Harnessing biomolecules for bioinspired dental biomaterials
Dental clinicians have relied for centuries on traditional dental materials (polymers, ceramics, metals, and composites) to restore oral health and function to patients. Clinical outcomes for many crucial dental therapies remain poor despite many decades of intense research on these materials. Recent attention has been paid to biomolecules as a chassis for engineered preventive, restorative, and regenerative approaches in dentistry. Indeed, biomolecules represent a uniquely versatile and precise tool to enable the design and development of bioinspired multifunctional dental materials to spur advancements in dentistry. In this review, we survey the range of biomolecules that have been used across dental biomaterials. Our particular focus is on the key biological activity imparted by each biomolecule toward prevention of dental and oral diseases as well as restoration of oral health. Additional emphasis is placed on the structure–function relationships between biomolecules and their biological activity, the unique challenges of each clinical condition, limitations of conventional therapies, and the advantages of each class of biomolecule for said challenge. Biomaterials for bone regeneration are not reviewed as numerous existing reviews on the topic have been recently published. We conclude our narrative review with an outlook on the future of biomolecules in dental biomaterials and potential avenues of innovation for biomaterial-based patient oral care.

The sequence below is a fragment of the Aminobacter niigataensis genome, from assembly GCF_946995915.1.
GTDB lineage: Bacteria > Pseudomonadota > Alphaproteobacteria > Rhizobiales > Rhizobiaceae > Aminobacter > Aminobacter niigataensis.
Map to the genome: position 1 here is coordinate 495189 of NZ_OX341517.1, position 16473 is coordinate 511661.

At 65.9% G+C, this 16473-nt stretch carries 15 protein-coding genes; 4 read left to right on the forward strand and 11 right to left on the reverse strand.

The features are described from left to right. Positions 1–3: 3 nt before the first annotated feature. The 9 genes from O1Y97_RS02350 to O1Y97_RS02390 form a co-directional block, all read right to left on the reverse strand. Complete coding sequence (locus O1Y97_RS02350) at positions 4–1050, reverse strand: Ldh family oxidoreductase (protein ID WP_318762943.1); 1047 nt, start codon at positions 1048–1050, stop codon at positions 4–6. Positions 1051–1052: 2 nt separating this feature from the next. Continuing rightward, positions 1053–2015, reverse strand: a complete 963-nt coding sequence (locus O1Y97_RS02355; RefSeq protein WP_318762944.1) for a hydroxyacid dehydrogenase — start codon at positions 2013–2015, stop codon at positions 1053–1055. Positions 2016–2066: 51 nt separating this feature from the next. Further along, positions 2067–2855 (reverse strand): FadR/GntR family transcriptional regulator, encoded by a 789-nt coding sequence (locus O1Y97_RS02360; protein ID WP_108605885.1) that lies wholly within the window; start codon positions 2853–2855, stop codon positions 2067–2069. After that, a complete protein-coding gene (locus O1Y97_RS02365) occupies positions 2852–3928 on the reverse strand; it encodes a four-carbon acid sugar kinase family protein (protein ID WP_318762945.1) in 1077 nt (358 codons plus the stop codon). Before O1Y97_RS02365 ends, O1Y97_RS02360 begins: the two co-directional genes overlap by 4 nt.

- This article is part of the themed collections: Journal of Materials Chemistry B Recent Review Articles and Journal of Materials Chemistry B HOT Papers